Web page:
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NEW: Authorities recover the body of a child from the banks of the Blanco River
Three are injured after a tornado hits an oil rig in Hemphill County, Texas
"We're very vulnerable right now," county commissioner says as more rain threatens
A man prepares to toss a rope into the Blanco River, unsure of what will happen next.
Someone is in the murky waters, rescuers believe – but they don’t know yet whether the person is alive or dead. The team is hoping for a rescue, but bracing for a recovery.
In the end, this one turns out to be a false alarm. And the search for the missing continues in the flood-ravaged town of Wimberley.
It’s a scene playing out over and over as Texas copes with widespread flooding from a storm system that swept through the region.
At least 35 people – 14 in northern Mexico, 15 in Texas plus six in Oklahoma – have died in the severe weather, both tornadoes and flooding from raging rivers. Another nine people are missing.
Stories from the flood: A ‘harrowing’ rescue, a teen’s life cut short
“It’s just very heartbreaking, that we have this loss of life,” said Kristi Wyatt, city spokeswoman in San Marcos, Texas – one of the hardest hit areas. “Some of those people were in a home together, celebrating the holidays, and they were swept away in the stormwater. … It’s just a terrible situation.”
And it’s not over yet.
More rain is coming, with the National Weather Service noting a chance of storms for at least the next six days in Houston. Areas farther north, including Dallas, are expected to get 2 to 4 inches from Wednesday to Sunday. And parts of eastern Oklahoma will get drenched with 4 to 6 inches of rain.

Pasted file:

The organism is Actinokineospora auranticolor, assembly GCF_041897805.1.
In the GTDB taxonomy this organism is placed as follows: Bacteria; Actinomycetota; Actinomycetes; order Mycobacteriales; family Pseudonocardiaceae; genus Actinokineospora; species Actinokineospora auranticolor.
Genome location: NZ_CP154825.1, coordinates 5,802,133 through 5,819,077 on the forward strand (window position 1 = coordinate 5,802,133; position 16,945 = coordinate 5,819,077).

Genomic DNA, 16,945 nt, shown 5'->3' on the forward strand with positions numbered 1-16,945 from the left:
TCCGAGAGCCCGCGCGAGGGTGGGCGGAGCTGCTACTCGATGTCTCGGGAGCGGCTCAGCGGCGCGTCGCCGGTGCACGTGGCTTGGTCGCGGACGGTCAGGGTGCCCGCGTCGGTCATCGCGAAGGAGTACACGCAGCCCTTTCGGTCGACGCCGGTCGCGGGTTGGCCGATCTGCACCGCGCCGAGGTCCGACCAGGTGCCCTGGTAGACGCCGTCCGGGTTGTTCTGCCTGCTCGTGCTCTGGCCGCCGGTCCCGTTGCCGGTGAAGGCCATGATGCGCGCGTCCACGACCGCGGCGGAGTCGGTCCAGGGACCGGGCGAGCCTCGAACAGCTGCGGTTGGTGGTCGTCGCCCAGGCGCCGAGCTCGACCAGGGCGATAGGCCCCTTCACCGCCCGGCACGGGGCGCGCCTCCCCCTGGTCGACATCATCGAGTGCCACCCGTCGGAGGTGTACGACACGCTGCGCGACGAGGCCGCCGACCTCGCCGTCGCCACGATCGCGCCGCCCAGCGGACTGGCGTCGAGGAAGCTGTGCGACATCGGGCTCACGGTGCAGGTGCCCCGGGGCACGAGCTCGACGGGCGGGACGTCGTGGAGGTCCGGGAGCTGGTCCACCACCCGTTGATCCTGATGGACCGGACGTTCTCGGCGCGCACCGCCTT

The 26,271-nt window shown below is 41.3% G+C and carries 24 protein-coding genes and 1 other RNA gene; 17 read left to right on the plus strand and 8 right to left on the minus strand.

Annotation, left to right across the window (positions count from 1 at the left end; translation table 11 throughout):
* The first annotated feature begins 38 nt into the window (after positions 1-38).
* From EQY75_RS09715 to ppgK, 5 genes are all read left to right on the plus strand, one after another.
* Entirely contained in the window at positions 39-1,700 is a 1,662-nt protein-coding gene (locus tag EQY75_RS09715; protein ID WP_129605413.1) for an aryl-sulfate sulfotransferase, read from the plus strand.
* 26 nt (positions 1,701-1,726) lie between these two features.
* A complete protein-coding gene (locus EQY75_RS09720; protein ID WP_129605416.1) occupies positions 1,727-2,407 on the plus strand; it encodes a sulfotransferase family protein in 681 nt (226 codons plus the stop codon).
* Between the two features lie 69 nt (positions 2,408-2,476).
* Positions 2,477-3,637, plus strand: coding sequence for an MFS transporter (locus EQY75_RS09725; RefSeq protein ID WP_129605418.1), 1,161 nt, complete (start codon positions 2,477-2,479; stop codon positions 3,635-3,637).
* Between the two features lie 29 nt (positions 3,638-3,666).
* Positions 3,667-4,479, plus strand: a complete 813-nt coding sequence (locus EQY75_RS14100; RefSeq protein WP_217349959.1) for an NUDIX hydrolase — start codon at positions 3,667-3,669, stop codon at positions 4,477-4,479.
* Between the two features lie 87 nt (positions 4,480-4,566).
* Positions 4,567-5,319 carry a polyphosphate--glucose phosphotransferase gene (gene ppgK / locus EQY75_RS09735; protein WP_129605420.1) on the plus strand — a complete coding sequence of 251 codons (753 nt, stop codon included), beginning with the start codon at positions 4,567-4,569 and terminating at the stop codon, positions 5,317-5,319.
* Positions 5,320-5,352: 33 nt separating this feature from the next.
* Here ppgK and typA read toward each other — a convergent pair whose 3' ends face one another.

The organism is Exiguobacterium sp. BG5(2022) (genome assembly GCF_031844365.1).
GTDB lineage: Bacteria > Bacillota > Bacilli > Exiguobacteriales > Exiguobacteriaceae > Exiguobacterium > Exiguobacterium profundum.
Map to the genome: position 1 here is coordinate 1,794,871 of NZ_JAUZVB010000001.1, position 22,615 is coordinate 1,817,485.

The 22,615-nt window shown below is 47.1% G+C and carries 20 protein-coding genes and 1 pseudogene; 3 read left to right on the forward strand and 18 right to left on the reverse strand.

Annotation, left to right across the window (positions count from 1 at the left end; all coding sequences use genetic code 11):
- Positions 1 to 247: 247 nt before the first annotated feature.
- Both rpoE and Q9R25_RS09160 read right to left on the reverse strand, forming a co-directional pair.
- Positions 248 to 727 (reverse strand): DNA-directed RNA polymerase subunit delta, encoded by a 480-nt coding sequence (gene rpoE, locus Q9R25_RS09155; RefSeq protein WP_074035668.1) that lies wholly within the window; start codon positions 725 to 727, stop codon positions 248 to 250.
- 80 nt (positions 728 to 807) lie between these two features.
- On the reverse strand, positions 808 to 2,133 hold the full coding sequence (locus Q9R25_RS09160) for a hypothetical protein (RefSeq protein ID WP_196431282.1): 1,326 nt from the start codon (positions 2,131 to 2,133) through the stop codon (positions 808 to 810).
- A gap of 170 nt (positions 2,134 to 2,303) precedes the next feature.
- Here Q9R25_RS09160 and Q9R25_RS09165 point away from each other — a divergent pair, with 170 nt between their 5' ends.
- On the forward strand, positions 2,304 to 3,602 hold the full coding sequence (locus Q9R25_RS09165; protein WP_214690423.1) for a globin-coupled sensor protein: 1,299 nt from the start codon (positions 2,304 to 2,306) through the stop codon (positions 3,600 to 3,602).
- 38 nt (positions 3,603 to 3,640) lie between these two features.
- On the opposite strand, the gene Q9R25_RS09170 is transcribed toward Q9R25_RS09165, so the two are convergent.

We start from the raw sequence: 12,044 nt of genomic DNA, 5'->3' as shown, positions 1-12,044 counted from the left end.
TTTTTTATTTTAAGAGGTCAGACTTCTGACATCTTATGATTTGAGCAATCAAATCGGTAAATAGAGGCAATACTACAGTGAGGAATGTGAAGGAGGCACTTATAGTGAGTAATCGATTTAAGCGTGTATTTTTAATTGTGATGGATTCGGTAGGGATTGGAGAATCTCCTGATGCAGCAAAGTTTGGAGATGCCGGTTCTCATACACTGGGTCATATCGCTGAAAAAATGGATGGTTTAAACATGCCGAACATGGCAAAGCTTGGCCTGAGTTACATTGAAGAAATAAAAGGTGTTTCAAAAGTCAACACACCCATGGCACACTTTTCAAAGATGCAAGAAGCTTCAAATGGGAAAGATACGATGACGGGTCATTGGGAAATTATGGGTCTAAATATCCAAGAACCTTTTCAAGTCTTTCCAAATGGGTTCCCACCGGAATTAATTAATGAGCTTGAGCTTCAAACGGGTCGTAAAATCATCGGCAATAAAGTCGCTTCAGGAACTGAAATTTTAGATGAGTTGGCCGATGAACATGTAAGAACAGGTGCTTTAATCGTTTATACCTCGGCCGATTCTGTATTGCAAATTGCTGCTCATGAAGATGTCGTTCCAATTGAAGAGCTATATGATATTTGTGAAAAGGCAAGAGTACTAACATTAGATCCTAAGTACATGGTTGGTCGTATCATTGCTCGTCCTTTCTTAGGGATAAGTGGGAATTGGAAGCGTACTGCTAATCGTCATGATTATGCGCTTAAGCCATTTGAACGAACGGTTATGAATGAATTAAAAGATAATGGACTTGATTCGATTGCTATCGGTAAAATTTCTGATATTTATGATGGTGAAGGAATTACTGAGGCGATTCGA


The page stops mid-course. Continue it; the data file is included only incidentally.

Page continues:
A storm system moving through part of Texas on Wednesday evening spawned a tornado that hit an oil rig, injuring three people, Julie Boydston with the Hemphill County Sheriff’s Office in the Panhandle near Oklahoma said.
Bad weather conditions have made it difficult to get them to hospitals.
“We had tornadoes dropping everywhere,” she said, “and ambulances driving through the mud.”
Southwest of Houston in Wharton, Texas, officials called for a voluntary evacuation Wednesday on the western side of the city as forecasters warned that the Colorado River was likely to rise above flood stage overnight. Many homes on the west side of the city are already flooded with up to 3 feet of water, according to the National Weather Service.
In Parker County, Texas, west of Fort Worth, authorities issued a voluntary evacuation order for 250 homes along the Brazos River, which is expected to crest 3 feet above flood stage in the coming days.
“We’re trying to get people to leave before dark tonight,” county emergency management spokesman Joel Kertok told CNN.
As they scramble to search for the missing and clean up devastating flood damage, local leaders say they’re well-aware that even a few inches of rain could have major consequences for their communities. River levels remain high, and the ground is already saturated from the recent torrential rains.
“We’re very vulnerable right now,” said County Commissioner Will Conley of Hays County in Central Texas. “We are preparing for the worst and hoping for the best. … If we were to receive a small amount of rain, we could be right back into an emergency situation.”
A harrowing escape
Gayla McNeil barely made it out of her Wimberley home. Water raced inside, busting walls and windows – and smashing furniture in every direction.
With her husband, she tried to wade her way through the water to safety.
They made it higher ground and got in her car. But their escape plan didn’t last. Soon, the vehicle was surrounded by water. Then the airbags went off. McNeil was trapped and afraid she wouldn’t make it.
“And this man just appeared and pulled me out,” she said as she described the harrowing experience to CNN on Wednesday.
Now McNeil, like so many others, is left with a muddy mess to clean up at home, and little that’s salvageable. Officials in Texas say more than 4,000 homes may be damaged or destroyed.
She’s also left wondering who the man was who helped her as floodwaters rushed in.
“His name is Chance,” she said. “That’s all I know.”
Even as water levels fell, the horror continued Wednesday.